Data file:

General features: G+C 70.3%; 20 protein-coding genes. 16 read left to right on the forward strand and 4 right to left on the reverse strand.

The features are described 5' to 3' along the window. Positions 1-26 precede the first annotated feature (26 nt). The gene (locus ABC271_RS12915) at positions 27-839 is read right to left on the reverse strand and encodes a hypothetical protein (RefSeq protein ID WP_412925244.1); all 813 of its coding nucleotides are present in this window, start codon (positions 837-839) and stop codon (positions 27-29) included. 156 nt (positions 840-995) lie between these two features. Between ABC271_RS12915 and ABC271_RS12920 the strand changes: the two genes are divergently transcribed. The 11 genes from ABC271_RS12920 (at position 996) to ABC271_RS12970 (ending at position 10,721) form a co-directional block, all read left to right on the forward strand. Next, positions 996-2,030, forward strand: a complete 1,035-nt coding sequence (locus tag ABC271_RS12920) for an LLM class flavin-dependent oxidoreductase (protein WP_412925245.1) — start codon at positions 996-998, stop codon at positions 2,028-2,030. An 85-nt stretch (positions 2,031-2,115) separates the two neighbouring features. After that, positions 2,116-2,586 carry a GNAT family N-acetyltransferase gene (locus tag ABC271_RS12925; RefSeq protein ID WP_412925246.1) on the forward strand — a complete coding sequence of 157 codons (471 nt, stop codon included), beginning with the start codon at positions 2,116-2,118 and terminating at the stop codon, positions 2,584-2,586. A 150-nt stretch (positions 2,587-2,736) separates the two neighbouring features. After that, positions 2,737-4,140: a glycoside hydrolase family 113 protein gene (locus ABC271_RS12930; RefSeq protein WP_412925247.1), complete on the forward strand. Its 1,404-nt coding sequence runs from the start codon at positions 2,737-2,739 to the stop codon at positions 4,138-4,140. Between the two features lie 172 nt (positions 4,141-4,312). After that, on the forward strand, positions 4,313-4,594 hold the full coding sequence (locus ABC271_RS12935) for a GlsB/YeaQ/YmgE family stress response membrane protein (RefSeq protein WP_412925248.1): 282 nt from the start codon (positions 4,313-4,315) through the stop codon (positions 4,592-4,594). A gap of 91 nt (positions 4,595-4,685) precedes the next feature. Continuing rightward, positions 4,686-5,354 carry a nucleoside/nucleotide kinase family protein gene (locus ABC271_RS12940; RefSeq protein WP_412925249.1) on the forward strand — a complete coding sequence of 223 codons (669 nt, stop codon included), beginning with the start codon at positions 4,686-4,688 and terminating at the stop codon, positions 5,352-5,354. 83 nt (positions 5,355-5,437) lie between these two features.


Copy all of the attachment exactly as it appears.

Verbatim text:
General features: G+C 70.3%; 20 protein-coding genes. 16 read left to right on the forward strand and 4 right to left on the reverse strand.

The features are described 5' to 3' along the window. Positions 1-26 precede the first annotated feature (26 nt). The gene (locus ABC271_RS12915) at positions 27-839 is read right to left on the reverse strand and encodes a hypothetical protein (RefSeq protein ID WP_412925244.1); all 813 of its coding nucleotides are present in this window, start codon (positions 837-839) and stop codon (positions 27-29) included. 156 nt (positions 840-995) lie between these two features. Between ABC271_RS12915 and ABC271_RS12920 the strand changes: the two genes are divergently transcribed. The 11 genes from ABC271_RS12920 (at position 996) to ABC271_RS12970 (ending at position 10,721) form a co-directional block, all read left to right on the forward strand. Next, positions 996-2,030, forward strand: a complete 1,035-nt coding sequence (locus tag ABC271_RS12920) for an LLM class flavin-dependent oxidoreductase (protein WP_412925245.1) — start codon at positions 996-998, stop codon at positions 2,028-2,030. An 85-nt stretch (positions 2,031-2,115) separates the two neighbouring features. After that, positions 2,116-2,586 carry a GNAT family N-acetyltransferase gene (locus tag ABC271_RS12925; RefSeq protein ID WP_412925246.1) on the forward strand — a complete coding sequence of 157 codons (471 nt, stop codon included), beginning with the start codon at positions 2,116-2,118 and terminating at the stop codon, positions 2,584-2,586. A 150-nt stretch (positions 2,587-2,736) separates the two neighbouring features. After that, positions 2,737-4,140: a glycoside hydrolase family 113 protein gene (locus ABC271_RS12930; RefSeq protein WP_412925247.1), complete on the forward strand. Its 1,404-nt coding sequence runs from the start codon at positions 2,737-2,739 to the stop codon at positions 4,138-4,140. Between the two features lie 172 nt (positions 4,141-4,312). After that, on the forward strand, positions 4,313-4,594 hold the full coding sequence (locus ABC271_RS12935) for a GlsB/YeaQ/YmgE family stress response membrane protein (RefSeq protein WP_412925248.1): 282 nt from the start codon (positions 4,313-4,315) through the stop codon (positions 4,592-4,594). A gap of 91 nt (positions 4,595-4,685) precedes the next feature. Continuing rightward, positions 4,686-5,354 carry a nucleoside/nucleotide kinase family protein gene (locus ABC271_RS12940; RefSeq protein WP_412925249.1) on the forward strand — a complete coding sequence of 223 codons (669 nt, stop codon included), beginning with the start codon at positions 4,686-4,688 and terminating at the stop codon, positions 5,352-5,354. 83 nt (positions 5,355-5,437) lie between these two features.